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Book - 2004
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Two girls who grow up to become women. Two friends who become something worse than enemies. In this novel, Toni Morrison tells the story of Nel Wright and Sula Peace, who meet as children in the small town of Medallion, Ohio. Their devotion is fierce enough to withstand bullies and the burden of a dreadful secret. It endures even after Nel has grown up to be a pillar of the black community and Sula has become a pariah. But their friendship ends in an unforgivable betrayal--or does it end?--From publisher description.
Publisher: New York :, Vintage International,, 2004.
Edition: First Vintage International edition.
ISBN: 9781400033430
Branch Call Number: FIC MORR
Characteristics: xvii, 174 pages ; 21 cm


From Library Staff

Toni Morrison tells the story of Nel Wright and Sula Peace, who meet as children in the small town of Medallion, Ohio. Their devotion is fierce enough to withstand bullies and the burden of a dreadful secret. It endures even after Nel has grown up to be a pillar of the black community and Sula ha... Read More »

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Apr 14, 2021

Evil has descended on the town of Medallion , and her name is Sula. “Their evidence against Sula was contrived, but their conclusions about her were not.” Needless to say, she's not very popular amongst the townsfolk.

The subject is a bit dark and sad, but the writing is superb! It is beautiful and lyrical in its descriptions of characters, setting, and pain. The suffering of the characters was tangible to me, and hard to separate myself from. Even with an ending I didn't love, I was totally immersed in this book, and in awe of the author's skills!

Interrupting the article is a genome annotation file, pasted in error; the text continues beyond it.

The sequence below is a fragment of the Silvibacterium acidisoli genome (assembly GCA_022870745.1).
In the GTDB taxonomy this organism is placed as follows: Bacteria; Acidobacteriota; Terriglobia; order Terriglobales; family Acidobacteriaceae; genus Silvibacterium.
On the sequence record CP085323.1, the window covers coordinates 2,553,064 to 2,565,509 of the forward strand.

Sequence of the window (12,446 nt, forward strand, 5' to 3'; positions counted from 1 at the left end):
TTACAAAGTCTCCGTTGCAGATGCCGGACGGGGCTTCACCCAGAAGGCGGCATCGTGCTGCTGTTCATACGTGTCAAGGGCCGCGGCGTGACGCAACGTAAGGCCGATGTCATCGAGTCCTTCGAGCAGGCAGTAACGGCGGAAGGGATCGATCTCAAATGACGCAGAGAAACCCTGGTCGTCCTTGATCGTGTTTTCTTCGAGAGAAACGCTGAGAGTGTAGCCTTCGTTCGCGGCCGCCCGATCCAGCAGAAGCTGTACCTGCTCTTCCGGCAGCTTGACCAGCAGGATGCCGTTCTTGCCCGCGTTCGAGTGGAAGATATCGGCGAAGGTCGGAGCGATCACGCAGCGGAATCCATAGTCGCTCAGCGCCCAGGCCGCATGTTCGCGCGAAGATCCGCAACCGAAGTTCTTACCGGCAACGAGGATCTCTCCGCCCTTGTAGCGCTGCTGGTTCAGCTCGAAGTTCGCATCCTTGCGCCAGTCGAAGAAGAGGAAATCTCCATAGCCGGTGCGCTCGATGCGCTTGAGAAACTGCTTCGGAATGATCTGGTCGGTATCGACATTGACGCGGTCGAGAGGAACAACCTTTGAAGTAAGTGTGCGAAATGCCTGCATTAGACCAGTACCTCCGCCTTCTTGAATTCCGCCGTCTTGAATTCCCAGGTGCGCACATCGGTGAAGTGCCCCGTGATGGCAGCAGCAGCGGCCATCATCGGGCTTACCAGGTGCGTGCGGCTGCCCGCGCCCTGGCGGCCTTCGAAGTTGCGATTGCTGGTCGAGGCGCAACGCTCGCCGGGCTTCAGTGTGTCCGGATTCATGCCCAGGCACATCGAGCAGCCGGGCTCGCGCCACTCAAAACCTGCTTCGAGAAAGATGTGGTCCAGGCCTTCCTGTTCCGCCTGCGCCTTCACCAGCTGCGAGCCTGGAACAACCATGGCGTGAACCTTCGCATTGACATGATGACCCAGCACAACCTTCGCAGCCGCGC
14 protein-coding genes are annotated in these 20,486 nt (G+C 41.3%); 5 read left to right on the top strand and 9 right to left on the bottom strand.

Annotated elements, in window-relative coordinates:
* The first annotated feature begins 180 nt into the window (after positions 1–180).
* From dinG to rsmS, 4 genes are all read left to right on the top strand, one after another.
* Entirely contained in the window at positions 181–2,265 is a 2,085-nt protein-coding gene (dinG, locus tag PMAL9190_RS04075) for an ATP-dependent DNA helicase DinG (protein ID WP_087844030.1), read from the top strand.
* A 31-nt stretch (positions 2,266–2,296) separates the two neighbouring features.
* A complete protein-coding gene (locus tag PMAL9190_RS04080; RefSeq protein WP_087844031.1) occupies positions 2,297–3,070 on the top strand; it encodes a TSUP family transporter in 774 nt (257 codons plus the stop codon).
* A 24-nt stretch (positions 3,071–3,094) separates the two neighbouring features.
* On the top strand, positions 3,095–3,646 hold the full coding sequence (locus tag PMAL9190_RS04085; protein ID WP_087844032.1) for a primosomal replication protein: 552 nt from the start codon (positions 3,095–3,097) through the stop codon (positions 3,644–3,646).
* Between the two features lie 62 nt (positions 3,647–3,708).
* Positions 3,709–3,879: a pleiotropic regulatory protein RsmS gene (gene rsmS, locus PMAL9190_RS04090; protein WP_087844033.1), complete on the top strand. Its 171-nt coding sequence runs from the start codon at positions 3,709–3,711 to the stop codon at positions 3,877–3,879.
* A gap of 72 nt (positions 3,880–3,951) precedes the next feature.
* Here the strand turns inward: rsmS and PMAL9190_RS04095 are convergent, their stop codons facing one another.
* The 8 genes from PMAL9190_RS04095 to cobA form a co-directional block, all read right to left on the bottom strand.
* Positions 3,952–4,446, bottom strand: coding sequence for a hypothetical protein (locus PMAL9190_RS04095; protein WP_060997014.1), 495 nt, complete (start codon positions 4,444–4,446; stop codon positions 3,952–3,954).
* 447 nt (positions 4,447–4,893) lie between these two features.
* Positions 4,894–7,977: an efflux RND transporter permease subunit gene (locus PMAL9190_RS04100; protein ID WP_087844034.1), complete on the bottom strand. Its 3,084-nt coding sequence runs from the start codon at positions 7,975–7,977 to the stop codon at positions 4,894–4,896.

Dec 05, 2019

I mean!! What even is there that *I* can say about literary legend Toni Morrison!? To read Morrison is to think the whole time “how is it possible for a person to have this kind of relationship with language and skill at transmitting that relationship onto the page”?? Morrison’s imagery and word choice is exquisitely good, and the way she gets into the intimacy, heartbreak, anger, and secret-keeping of the kind of friendship the two central women have is so gorgeous and so true. This is a book to read and reread and note how its meaning changes for you in different life stages.

EmilyC_KCMO Aug 28, 2018

This is a book about family, history, sex, death, loss, friendship, and self, with vivid, unique characters. Shining through the lyrical writing, there is a love and compassion for those often deemed unlovable. Toni Morrison does not disappoint with this powerful, unforgettable book.

RogerDeBlanck Jan 31, 2018

Sula is Toni Morrison’s second novel, first published in 1973. The book received high critical praise for its cast of unforgettable characters and its fine literary craftsmanship, a staple of every one of Morrison’s novels. Morrison’s many distinctive characters coalesce around the central relationship between two headstrong heroines in a small black town in Ohio. Nel Wright chooses to remain rooted to her community, while her childhood friend Sula Peace heads off for adventure beyond her rural upbringing. Years later Sula returns to her hometown as a reinvented self. The two women find themselves in a heated rivalry over how their different choices have shaped their lives. A rich and rewarding novel with prose so fluid and clear it defines the measure of excellence, Sula examines the diverging paths of two black women as they struggle to renew a friendship broken apart by the modern world.

Franln Sep 11, 2017